Organic growth for Scottish food and drink

Organic growth for Scottish food and drink

Increasing demand for organic food and drink is providing a major boost to Scottish producers, with £52.6m spent on organic Scottish produce last year alone.

According to the latest research by Kantar Worldpanel, Scotland’s organic food sector reported growth of 2.6% last year with consumers spending around £52.6m on organic food and drink.

This comes at a good time for organics, with the Soil Association’s 2016 Organic Market Report showing steady growth of 4.9% across the UK as a whole.

This means the UK’s organic market is now worth a total of £1.95bn and the Soil Association is expecting this to break through the £2bn mark later this year. 

Figures were announced yesterday (27 April) at the first organic market trade briefing in Scotland, held by Soil Association Scotland. 

At the event Clare McDermott, business development director at Soil Association Certification, discussed the trends, challenges, consumer insights and opportunities for Scottish organic businesses.

She said: “We’re excited that the organic market in Scotland is now back in growth and we want to encourage all our licensees to make the most of new opportunities across all routes to market from multiples to catering.

“Earlier this month Soil Association Scotland launched a new ‘Organic Served Here’ award to celebrate organic served in the restaurants and cafes, to further drive sales of organic.

“Independent retailers are another opportunity we have recognised, and are supporting through a visual merchandising guide and exciting events – helping to build the market further and sell more organic through this channel.”

The research also showed growth of organic sales through independent retailers in the UK has increased by 7.5% and 36% of Scottish independent retailers say sales have increased over the last 12 months.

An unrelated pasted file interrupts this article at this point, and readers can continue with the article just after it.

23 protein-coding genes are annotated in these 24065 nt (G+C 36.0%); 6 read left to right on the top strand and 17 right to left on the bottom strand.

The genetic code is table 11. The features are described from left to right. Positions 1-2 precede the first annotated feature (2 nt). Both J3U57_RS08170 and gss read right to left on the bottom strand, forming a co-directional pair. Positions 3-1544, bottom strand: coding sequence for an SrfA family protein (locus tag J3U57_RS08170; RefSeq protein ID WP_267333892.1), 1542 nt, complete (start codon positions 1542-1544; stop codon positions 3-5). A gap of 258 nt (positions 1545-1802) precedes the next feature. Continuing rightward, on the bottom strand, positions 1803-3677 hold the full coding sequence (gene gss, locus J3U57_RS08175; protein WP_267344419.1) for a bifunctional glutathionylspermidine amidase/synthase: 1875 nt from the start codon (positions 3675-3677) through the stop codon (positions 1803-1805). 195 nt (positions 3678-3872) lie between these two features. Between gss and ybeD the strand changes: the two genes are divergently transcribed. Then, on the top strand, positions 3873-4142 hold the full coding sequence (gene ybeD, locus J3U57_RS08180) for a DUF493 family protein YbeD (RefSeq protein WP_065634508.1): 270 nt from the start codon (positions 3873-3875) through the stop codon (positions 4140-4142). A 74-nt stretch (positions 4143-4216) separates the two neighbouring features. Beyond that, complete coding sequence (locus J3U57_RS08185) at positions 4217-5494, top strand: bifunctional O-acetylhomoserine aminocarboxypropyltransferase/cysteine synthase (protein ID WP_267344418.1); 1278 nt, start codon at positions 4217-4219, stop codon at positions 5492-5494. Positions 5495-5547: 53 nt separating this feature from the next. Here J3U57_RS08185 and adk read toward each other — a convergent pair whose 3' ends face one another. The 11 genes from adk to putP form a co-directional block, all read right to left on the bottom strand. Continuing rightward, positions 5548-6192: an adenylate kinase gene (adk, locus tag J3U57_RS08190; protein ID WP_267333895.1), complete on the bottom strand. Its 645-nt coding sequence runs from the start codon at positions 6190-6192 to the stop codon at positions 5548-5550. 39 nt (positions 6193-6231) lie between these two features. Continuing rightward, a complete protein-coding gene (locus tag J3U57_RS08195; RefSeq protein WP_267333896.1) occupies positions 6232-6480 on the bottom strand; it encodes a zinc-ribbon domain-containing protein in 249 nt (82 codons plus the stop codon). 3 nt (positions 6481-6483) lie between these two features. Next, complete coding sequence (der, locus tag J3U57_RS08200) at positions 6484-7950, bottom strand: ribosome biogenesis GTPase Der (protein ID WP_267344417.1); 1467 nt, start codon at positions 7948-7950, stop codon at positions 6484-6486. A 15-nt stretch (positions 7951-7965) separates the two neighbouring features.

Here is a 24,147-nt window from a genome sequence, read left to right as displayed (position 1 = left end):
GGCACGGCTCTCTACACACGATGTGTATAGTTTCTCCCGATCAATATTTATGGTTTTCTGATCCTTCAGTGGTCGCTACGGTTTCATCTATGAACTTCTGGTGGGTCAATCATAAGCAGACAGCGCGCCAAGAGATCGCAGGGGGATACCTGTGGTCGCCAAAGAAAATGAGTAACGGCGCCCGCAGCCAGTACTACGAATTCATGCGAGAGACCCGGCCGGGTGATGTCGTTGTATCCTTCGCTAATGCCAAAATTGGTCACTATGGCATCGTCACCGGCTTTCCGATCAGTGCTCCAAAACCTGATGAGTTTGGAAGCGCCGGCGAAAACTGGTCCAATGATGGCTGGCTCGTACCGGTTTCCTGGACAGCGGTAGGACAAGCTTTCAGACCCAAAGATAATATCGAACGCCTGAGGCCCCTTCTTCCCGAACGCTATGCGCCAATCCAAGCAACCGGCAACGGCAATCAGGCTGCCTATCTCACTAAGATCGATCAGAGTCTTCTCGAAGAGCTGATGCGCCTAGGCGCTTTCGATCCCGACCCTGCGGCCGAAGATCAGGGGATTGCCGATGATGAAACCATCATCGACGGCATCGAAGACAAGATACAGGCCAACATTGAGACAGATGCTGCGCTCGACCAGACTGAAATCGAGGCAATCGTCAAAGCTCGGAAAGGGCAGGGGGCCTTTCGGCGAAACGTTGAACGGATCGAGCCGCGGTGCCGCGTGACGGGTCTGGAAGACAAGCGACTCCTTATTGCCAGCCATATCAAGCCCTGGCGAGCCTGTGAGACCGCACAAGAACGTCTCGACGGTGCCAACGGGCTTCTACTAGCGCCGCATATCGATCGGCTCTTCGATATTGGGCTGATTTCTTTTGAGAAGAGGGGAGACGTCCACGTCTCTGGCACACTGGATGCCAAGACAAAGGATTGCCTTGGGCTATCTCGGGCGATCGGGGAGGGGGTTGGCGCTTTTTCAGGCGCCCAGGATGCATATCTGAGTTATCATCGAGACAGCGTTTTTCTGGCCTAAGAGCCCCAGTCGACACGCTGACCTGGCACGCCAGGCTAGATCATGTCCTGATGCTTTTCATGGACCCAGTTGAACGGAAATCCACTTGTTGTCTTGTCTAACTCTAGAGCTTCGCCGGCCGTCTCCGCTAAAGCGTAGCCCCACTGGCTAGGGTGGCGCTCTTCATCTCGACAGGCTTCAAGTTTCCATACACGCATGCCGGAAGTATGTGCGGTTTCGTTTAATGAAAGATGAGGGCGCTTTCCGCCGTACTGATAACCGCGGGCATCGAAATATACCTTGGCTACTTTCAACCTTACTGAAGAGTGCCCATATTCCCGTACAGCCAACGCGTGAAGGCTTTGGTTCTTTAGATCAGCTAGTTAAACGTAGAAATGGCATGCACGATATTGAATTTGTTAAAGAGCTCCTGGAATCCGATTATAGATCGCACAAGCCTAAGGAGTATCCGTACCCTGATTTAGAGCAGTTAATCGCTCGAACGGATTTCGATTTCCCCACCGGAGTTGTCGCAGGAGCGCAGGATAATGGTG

Nearly two thirds (64%) expect this to rise in 2016, with most citing consumer demand as a reason for this.

Denise from Peelham Farm, who sell their own organic meat from the farm in Berwickshire, said: “We’ve experienced real buoyancy in the first few months of 2016. Sales are great and there’s undoubtedly a real focus on organic.

“Our customers are concerned about the environment and are asking about how our animals are reared (both through enquiries on our website and at the markets we attend). Our organic certification definitely attracts customers.”

The Scottish Government is also vowing to support organic food producers. At the launch of Organic Ambitions: Scotland's Organic Action Plan 2016 – 2020 in January, the rural affairs secretary Richard Lochhead said he recognised “the wider benefits of organic farming, such as encouraging biodiversity, tackling climate change, improving soils and protecting our water environment.”

There is strong support for organic in Scotland, including the new Organic Action Plan for organic food and farming 2016-2020 and the Scottish Government has supported a wide range of Soil Association Scotland programmes, such as Food for Life Scotland, Growing Organic Routes, Future Farming Scotland and Crofting Connections.